All of today’s crocs look more or less the same. Alligators, gharials, crocodiles, and their cousins are all armored ambush predators that spend much of their time lurking in rivers and swamps. But the greater group to which they belong—the crocodylomorphs—evolved in dramatically-different ways. There were dinosaur-hunters, short-skulled herbivores, and marine hypercarnivores, just to name a few, within the group’s prehistoric ranks. If you’re looking for inspiration for a monster or fearsome creature from another world, prehistory’s crocs can be excellent muses.
You could say this croc was an armadillo mimic, but that’d be getting it the wrong way around. Armadillosuchus evolved a secondary coat of movable body armor long before mammals did the same. Found in the 90 million year old rock of Brazil, this 7-foot-long croc had a bony neck shield and seven bands of pebbly scales called “mobile-banded body armor.” Add big hand claws and a fearsome dentition that included canine-like teeth, and Armadillosuchus was clearly one of the oddest of Mesozoic oddballs.
Today’s crocs haunt freshwater rivers, lakes, and swamps, but there used to be a specialized lineage that lived their entire lives at sea. Known as metriorhynchids, these crocs lost their body armor, evolved expanded tail fins, and became the reptilian equivalents of orcas. One long-lived form named Dakosaurus even fed in much the same way as today’s carnivorous marine mammals. Distinctive dental damage shows that the 15-foot-long Dakosaurus not only chomped large, struggling prey, but also could snap open its jaws to create a vacuum to suck in smaller morsels.
The popular name for Laganosuchus is “pancake croc”, so named for its flattened skull. But “toilet croc” is a better name. This 100 million year old predator’s skull is flat and long with a u-shaped lower jaw to match, making it look like a living commode seat. How the 20-foot-long predator employed such an unusual jaw is a mystery. While some paleontologists suspect that Laganosuchus waited for unwary little fish to swim into its cavernous mouth, other experts hypothesize that crocs with such expansive maws snapped at prey and quickly engulfed it in the same way that pelicans do.
In the wake of the mass extinction that wiped out the non-avian dinosaurs 66 million years ago, crocs stepped up to become the most fearsome predators of the Cenozoic world. One group—the sebecids—evolved in an especially-frightening direction, becoming blade-toothed carnivores that chased mammalian prey over prehistoric South America. Among them was Sebecus, a 56 million year old form that was over seven feet long and had a deep, narrow skull fitted with serrated, knife-like teeth. For a time, at least, crocs made it seem like an Age of Reptiles start again.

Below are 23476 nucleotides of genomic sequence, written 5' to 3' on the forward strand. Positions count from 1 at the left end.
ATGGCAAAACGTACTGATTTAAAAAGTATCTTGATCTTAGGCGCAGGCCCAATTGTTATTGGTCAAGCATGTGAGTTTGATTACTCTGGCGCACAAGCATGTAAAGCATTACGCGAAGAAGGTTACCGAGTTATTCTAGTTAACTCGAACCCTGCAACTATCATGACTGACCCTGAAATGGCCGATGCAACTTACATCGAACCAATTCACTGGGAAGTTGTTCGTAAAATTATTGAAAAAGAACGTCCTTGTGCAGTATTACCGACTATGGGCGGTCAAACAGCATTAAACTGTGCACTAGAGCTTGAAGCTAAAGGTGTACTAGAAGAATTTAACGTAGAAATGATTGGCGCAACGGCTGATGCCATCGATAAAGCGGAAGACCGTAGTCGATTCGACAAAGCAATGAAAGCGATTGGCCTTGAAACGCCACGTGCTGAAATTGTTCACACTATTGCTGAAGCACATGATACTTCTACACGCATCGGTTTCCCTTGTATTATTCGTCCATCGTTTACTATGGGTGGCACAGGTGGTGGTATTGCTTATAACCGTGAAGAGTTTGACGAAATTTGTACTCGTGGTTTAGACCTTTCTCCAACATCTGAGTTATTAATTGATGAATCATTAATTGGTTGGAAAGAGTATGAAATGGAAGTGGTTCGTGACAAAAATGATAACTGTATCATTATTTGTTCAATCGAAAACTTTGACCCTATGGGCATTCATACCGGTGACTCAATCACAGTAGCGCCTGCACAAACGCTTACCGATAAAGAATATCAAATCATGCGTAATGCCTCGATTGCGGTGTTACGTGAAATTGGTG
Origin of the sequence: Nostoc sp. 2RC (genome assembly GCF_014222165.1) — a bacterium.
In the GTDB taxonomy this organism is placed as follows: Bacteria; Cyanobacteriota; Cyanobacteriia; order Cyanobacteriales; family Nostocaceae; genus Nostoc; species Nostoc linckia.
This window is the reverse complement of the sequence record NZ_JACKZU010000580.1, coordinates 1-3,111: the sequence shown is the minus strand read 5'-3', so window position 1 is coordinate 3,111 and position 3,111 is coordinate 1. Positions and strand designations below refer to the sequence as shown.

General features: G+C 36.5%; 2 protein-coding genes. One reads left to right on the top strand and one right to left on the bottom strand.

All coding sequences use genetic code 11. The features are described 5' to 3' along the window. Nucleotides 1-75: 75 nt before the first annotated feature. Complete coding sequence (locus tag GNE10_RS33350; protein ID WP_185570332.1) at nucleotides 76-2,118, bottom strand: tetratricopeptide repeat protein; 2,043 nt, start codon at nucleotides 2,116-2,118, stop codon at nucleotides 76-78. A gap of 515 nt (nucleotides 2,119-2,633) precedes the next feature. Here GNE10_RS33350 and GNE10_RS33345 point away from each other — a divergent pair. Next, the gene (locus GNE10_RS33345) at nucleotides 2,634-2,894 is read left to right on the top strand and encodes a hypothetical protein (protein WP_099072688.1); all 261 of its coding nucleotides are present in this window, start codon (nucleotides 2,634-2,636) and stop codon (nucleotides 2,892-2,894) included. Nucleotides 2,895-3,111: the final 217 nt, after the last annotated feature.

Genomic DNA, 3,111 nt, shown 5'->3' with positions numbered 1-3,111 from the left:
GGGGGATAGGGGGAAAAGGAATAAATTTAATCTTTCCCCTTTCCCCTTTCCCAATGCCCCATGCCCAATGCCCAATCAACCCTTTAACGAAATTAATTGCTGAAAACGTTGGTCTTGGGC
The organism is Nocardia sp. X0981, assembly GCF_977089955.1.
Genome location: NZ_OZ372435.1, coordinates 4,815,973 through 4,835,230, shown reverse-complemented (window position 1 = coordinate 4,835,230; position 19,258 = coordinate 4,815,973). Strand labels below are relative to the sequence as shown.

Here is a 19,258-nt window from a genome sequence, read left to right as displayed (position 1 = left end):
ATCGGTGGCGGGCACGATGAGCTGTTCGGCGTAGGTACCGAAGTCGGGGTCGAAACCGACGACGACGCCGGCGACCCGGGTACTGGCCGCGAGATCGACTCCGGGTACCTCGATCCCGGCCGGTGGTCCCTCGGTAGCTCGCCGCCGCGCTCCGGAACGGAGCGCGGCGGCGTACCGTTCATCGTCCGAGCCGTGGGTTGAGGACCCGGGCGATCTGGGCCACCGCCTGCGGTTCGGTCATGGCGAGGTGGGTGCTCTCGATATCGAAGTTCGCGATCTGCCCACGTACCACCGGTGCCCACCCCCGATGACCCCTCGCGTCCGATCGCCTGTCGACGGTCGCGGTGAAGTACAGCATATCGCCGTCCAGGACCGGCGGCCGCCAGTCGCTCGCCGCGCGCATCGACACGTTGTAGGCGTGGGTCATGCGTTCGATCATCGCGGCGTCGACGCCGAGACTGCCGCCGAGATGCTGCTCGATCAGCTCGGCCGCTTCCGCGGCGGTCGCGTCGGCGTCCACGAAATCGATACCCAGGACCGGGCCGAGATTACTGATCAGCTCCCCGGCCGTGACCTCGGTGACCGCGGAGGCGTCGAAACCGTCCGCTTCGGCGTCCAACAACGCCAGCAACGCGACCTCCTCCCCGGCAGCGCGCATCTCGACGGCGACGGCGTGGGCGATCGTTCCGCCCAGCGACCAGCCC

Crocs are known for having scary smiles, but few can match Kaprosuchus. This 100 million year old “boar croc” had three sets of elongated, tusk-like teeth near the front of its blunt snout. Exactly what sort of prey this unusual croc preferred is unknown, but a different anatomical quirk hints that Kaprosuchus was an accomplished hunter. The eyes of Kaprosuchus are high up on the skull and oriented forward to give the croc stereoscopic vision. This was a croc that could stare you down.
The name Pristichampsus translates to “saw croc”, but this roughly 46 million year old reptile is more widely known as the “hoofed croc.” That’s because the carnivore’s toes were not sharp claws but had a blunted, hoof-like appearance. Considering this along with the long legs and blade-like teeth of Pristichampsus, paleontologists hypothesize that this croc ran down protohorses and other mammals in the lush, dense forests that covered Europe during the Eocene.
Not all prehistory’s weird crocs lived millions and millions of years ago. One lineage, endemic to the South Pacific, disappeared just before the dawn of history. Mekosuchus was one of these crocs, whose remains—so recent that they’re called “sub-fossils”—have been found on the islands of Caledonia and Vanuatu. Their extinction is a shame, especially as the slender Mekosuchus seems to have been quite different from other modern crocs in spending most of its time on land, subsisting on small prey and bivalves that it crushed with blunted back teeth.
Crocs weren’t only long-jawed apex predators. Some of the strangest crocs were tiny, short-skulled omnivores that sheared leaves and crunched insects. Found in the 105 million year old rock of Tanzania, Pakasuchus was a long-legged, short-snouted little croc that had a diverse dental toolkit of piercers and crushers. Some of its molar-like teeth even contacted each other, much like a mammal’s, meaning that this was one of the few reptiles in the history of life that could actually chew.
Fossil fans are well-aware of two of prehistory’s largest crocs—the 40-foot-long Deinosuchus and Sarcosuchus—but the equally-massive Purussaurus hasn’t received as much press. That’s a shame, especially since the huge caiman lived much closer to us in time. This hefty croc lurked in the swamps of northern South America around 8 million years ago, where it likely snapped up lungfish and perhaps the occasional river dolphin. And when Purussaurus bit into something big, one analysis suggests, the croc was able to perform a “death roll” to shred its prey.
This 70 million year old herbivore may be the least croc-like of the crocodylomorphs. A “pug-nosed croc” found on Madagascar, Simosuchus was a small, stumpy creature with a broad snout and tiny teeth. And since the limbs of Simosuchus would have prevented the croc from running, paleontologists are confident that this Cretaceous weirdo grazed on low-lying plants rather than chasing down prey.
Brian Switek is the author of My Beloved Brontosaurus (recently out in paperback from Scientific American/Farrar, Straus and Giroux) and Written in Stone. He also writes the National Geographic blog Laelaps.